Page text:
The Rural Women's Award is an initiative of AgriFutures Australia, and supported in Western Australia by the Department of Primary Industries and Regional Development, CBH and The Rural, Regional, Remote Women's Network of WA.
The Award is aimed at emerging female leaders who want to create impact, innovate and make a difference to rural and regional Australia.
It acknowledges and supports the essential role women play in rural industries, businesses and communities, and provides a platform to inspire and support Australian women to use and develop their skills to benefit their industries and communities.
CBH has been supporting the award for more than 10 years as part of our focus on building capacity to help create resilient and connected communities which are strong for the future.
Each state and territory winner of the Rural Women's Award receives a $10,000 bursary to progress their innovative idea or project, access to professional development opportunities and alumni networks.
2022 Winner – Louise O'Neill
Louise is a Denmark-based farmer and online business operator. Her work-life balance mindset and speciality in health made her award-winning business venture come alive.
Louise realised that rural living means missing much needed health and well-being services. After identifying this crucial gap, she created an online community where the rural population can reach out, connect and improve their mental and physical well-being. Said business, Farm Life Fitness delivers one-on-one coaching and live online group fitness workouts as well as offering corporate health programs and support.
- Debbie Dowden
- Dr Bronwyn Blake
2020 Winner – Cara Peek
Cara is a Broome-based lawyer, entrepreneur and social innovator who is passionate about driving opportunities for rural and remote people to empower the Aboriginal community.
Her project aims to progress the Saltwater Academy, which celebrates the heritage of the Kimberley Aboriginal pastoral industry and provides related emotional, economic and cultural initiatives, including training and employment opportunities.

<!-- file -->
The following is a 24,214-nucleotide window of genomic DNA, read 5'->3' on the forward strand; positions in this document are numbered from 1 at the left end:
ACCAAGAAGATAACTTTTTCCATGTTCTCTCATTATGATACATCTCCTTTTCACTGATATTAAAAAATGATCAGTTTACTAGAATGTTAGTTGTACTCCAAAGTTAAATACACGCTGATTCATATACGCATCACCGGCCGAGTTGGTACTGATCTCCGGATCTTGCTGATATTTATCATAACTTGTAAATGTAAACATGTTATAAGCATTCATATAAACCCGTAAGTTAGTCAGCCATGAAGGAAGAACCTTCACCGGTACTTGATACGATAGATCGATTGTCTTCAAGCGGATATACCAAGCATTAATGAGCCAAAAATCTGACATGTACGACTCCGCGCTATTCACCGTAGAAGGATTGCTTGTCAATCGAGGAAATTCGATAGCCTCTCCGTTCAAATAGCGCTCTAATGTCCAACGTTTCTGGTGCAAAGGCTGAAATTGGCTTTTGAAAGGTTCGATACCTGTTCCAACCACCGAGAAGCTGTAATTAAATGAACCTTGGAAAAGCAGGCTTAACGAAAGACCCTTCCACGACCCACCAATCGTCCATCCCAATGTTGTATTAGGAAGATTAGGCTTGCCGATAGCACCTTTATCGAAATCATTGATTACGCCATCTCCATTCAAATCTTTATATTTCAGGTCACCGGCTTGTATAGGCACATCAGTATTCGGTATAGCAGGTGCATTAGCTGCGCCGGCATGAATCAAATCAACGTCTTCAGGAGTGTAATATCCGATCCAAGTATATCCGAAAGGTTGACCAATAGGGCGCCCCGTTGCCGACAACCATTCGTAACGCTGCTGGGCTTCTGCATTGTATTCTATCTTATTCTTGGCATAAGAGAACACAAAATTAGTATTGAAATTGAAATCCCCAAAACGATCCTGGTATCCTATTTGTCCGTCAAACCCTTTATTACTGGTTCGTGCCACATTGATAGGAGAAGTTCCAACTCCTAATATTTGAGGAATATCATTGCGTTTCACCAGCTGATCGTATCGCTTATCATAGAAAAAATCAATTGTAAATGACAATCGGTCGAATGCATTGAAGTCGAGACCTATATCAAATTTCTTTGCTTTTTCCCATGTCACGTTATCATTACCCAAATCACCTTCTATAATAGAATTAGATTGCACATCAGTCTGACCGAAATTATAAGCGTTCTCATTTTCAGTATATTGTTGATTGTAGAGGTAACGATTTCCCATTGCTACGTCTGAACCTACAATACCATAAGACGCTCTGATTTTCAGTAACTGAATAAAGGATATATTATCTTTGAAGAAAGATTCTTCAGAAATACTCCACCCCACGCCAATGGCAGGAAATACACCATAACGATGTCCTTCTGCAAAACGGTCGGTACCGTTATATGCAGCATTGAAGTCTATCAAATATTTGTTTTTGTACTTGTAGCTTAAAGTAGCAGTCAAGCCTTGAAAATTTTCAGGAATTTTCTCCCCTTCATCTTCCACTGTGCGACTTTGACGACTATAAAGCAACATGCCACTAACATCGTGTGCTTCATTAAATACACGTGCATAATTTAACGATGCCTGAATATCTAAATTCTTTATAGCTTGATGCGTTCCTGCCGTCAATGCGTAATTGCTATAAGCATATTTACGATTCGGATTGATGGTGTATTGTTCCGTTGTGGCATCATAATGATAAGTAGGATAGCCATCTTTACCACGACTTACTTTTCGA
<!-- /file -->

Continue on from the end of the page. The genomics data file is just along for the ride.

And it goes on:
- Lucy Anderton
- Jo Ashworth
- Lauren Bell
- Kendall Whyte
2019 Winner – Belinda Lay
The Esperance-based grain and sheep farmer will use her bursary to help progress her project to monitor sheep through specially designed collars - similar to a 'fitbit for sheep'. It tracks data such as heart rate, temperature and GPS location. When an animal shows unusual statistics, particularly during lambing, Belinda will be notified via mobile phone and can attend to its needs, and also use the data to help find solutions and efficiencies for the business. Belinda aims to change the way technology and livestock, which has been focused on manual handling, are viewed.
- Tanya Kitto
- Leah Boucher
- Juliet Grist
2018 Winner – Darrylin Gordon
Darrylin is a Jaru cattlewoman from Halls Creek who is passionate about empowering local Aboriginal people and effecting positive change for the Kimberley region. She is working to develop a program aimed at delivering a work orientation and mentoring program at Lamboo Station, in which participants can connect to country, learn invaluable life skills and gain financial independence. Ms Gordon hopes her program can provide employment opportunities to the young people of the Kimberley.
- Sophie Dwyer
- Paula Pownall
- Carol Redford
2017 Winner – Tanya Dupagne
Tanya developed a subsidised women's camp program to support women from regional WA. The program focuses on developing essential life skills such as leadership, trust, self-confidence and ambition. The camp is an intense three-day experience where women will be able to experience the Camp Kulin activities.
Support groups would be created via social media to enable participants to keep in touch and continue to build their skills. The leadership component of the program would equip women to take on leadership roles, bringing positive change to their own communities.